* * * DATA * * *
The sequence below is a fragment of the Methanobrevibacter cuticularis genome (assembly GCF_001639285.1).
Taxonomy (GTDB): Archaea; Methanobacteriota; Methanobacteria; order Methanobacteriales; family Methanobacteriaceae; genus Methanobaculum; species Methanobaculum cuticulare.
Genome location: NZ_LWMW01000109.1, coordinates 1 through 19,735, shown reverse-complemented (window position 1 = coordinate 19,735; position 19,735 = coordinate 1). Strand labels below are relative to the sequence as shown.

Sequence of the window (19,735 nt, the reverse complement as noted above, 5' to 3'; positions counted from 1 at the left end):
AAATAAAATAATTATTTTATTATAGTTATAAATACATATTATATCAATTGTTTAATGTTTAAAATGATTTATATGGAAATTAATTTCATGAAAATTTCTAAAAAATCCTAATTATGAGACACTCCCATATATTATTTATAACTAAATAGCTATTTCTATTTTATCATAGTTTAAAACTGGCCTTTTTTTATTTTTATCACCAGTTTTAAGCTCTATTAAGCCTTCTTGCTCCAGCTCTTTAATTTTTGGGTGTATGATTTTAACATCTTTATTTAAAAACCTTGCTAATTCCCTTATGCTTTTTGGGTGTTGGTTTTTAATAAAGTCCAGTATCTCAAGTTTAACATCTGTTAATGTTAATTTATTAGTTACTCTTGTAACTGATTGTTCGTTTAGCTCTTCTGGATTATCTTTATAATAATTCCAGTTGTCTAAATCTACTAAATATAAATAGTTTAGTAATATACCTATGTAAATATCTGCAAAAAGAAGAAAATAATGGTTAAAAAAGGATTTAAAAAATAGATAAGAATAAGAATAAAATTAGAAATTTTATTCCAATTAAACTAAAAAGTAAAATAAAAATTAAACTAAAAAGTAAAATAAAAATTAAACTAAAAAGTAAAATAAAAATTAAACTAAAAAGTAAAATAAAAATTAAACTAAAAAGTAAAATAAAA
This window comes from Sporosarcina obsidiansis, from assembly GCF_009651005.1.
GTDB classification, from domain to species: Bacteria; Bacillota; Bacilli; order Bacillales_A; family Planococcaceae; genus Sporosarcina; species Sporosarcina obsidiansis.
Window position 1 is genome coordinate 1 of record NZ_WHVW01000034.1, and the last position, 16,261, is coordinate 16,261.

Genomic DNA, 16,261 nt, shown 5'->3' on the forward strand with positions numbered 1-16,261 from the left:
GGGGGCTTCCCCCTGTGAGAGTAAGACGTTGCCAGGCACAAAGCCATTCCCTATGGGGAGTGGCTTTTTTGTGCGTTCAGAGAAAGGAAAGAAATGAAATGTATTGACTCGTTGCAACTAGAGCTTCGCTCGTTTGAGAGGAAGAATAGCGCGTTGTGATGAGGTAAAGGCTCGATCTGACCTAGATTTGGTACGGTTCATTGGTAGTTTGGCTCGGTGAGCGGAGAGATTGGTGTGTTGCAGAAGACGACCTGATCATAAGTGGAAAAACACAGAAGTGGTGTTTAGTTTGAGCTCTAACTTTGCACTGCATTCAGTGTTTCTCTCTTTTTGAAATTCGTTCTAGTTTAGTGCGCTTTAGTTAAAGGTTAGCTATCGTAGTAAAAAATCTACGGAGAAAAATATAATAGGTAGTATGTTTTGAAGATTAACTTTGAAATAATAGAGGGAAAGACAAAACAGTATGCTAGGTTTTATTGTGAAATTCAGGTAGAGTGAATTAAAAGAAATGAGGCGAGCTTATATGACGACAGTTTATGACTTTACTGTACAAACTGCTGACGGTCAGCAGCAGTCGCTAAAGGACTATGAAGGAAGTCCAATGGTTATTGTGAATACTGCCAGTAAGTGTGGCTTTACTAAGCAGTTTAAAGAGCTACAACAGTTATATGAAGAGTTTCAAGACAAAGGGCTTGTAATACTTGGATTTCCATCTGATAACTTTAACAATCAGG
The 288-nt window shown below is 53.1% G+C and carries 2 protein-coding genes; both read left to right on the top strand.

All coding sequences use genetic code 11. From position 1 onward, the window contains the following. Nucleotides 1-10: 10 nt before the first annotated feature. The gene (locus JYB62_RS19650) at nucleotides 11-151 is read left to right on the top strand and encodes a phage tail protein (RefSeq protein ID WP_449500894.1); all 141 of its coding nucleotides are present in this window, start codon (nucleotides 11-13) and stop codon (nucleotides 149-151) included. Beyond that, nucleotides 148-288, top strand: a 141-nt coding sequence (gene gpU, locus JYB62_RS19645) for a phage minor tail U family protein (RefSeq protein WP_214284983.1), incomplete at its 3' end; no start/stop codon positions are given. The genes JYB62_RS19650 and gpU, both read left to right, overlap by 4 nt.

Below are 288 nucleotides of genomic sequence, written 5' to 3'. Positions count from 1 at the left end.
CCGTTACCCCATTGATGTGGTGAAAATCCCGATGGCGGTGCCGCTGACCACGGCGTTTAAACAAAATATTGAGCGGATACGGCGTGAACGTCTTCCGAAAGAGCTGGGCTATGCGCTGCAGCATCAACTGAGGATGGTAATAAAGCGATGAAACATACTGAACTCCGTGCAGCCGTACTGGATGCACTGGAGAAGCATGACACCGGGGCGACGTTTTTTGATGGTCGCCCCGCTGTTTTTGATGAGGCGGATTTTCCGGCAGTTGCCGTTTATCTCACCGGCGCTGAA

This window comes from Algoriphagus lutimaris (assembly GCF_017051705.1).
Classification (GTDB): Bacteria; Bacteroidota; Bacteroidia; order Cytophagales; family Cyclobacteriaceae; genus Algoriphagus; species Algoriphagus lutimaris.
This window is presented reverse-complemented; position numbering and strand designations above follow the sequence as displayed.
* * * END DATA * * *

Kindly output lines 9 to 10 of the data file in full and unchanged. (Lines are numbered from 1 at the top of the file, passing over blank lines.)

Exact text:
Genomic DNA, 16,261 nt, shown 5'->3' on the forward strand with positions numbered 1-16,261 from the left:
GGGGGCTTCCCCCTGTGAGAGTAAGACGTTGCCAGGCACAAAGCCATTCCCTATGGGGAGTGGCTTTTTTGTGCGTTCAGAGAAAGGAAAGAAATGAAATGTATTGACTCGTTGCAACTAGAGCTTCGCTCGTTTGAGAGGAAGAATAGCGCGTTGTGATGAGGTAAAGGCTCGATCTGACCTAGATTTGGTACGGTTCATTGGTAGTTTGGCTCGGTGAGCGGAGAGATTGGTGTGTTGCAGAAGACGACCTGATCATAAGTGGAAAAACACAGAAGTGGTGTTTAGTTTGAGCTCTAACTTTGCACTGCATTCAGTGTTTCTCTCTTTTTGAAATTCGTTCTAGTTTAGTGCGCTTTAGTTAAAGGTTAGCTATCGTAGTAAAAAATCTACGGAGAAAAATATAATAGGTAGTATGTTTTGAAGATTAACTTTGAAATAATAGAGGGAAAGACAAAACAGTATGCTAGGTTTTATTGTGAAATTCAGGTAGAGTGAATTAAAAGAAATGAGGCGAGCTTATATGACGACAGTTTATGACTTTACTGTACAAACTGCTGACGGTCAGCAGCAGTCGCTAAAGGACTATGAAGGAAGTCCAATGGTTATTGTGAATACTGCCAGTAAGTGTGGCTTTACTAAGCAGTTTAAAGAGCTACAACAGTTATATGAAGAGTTTCAAGACAAAGGGCTTGTAATACTTGGATTTCCATCTGATAACTTTAACAATCAGG